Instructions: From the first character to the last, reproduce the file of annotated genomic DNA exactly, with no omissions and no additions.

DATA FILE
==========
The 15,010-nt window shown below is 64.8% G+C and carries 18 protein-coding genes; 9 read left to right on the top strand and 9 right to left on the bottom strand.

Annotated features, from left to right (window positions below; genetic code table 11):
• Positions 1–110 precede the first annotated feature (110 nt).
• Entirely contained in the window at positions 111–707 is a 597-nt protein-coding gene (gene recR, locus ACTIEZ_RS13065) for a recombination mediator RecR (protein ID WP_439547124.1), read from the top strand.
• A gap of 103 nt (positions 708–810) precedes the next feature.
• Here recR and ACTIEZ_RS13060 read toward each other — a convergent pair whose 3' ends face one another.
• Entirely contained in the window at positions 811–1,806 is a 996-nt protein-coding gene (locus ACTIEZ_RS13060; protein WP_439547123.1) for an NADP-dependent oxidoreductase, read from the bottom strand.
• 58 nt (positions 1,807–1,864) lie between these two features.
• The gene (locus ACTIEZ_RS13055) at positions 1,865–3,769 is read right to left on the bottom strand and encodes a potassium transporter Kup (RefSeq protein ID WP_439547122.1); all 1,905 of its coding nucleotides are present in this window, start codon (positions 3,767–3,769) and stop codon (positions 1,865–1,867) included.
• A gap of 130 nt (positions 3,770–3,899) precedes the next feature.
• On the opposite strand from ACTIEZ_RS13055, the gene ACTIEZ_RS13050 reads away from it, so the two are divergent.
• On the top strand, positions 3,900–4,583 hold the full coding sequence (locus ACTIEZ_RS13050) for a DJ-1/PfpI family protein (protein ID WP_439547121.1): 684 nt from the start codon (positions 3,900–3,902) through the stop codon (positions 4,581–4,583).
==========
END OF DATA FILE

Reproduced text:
The 15,010-nt window shown below is 64.8% G+C and carries 18 protein-coding genes; 9 read left to right on the top strand and 9 right to left on the bottom strand.

Annotated features, from left to right (window positions below; genetic code table 11):
• Positions 1–110 precede the first annotated feature (110 nt).
• Entirely contained in the window at positions 111–707 is a 597-nt protein-coding gene (gene recR, locus ACTIEZ_RS13065) for a recombination mediator RecR (protein ID WP_439547124.1), read from the top strand.
• A gap of 103 nt (positions 708–810) precedes the next feature.
• Here recR and ACTIEZ_RS13060 read toward each other — a convergent pair whose 3' ends face one another.
• Entirely contained in the window at positions 811–1,806 is a 996-nt protein-coding gene (locus ACTIEZ_RS13060; protein WP_439547123.1) for an NADP-dependent oxidoreductase, read from the bottom strand.
• 58 nt (positions 1,807–1,864) lie between these two features.
• The gene (locus ACTIEZ_RS13055) at positions 1,865–3,769 is read right to left on the bottom strand and encodes a potassium transporter Kup (RefSeq protein ID WP_439547122.1); all 1,905 of its coding nucleotides are present in this window, start codon (positions 3,767–3,769) and stop codon (positions 1,865–1,867) included.
• A gap of 130 nt (positions 3,770–3,899) precedes the next feature.
• On the opposite strand from ACTIEZ_RS13055, the gene ACTIEZ_RS13050 reads away from it, so the two are divergent.
• On the top strand, positions 3,900–4,583 hold the full coding sequence (locus ACTIEZ_RS13050) for a DJ-1/PfpI family protein (protein ID WP_439547121.1): 684 nt from the start codon (positions 3,900–3,902) through the stop codon (positions 4,581–4,583).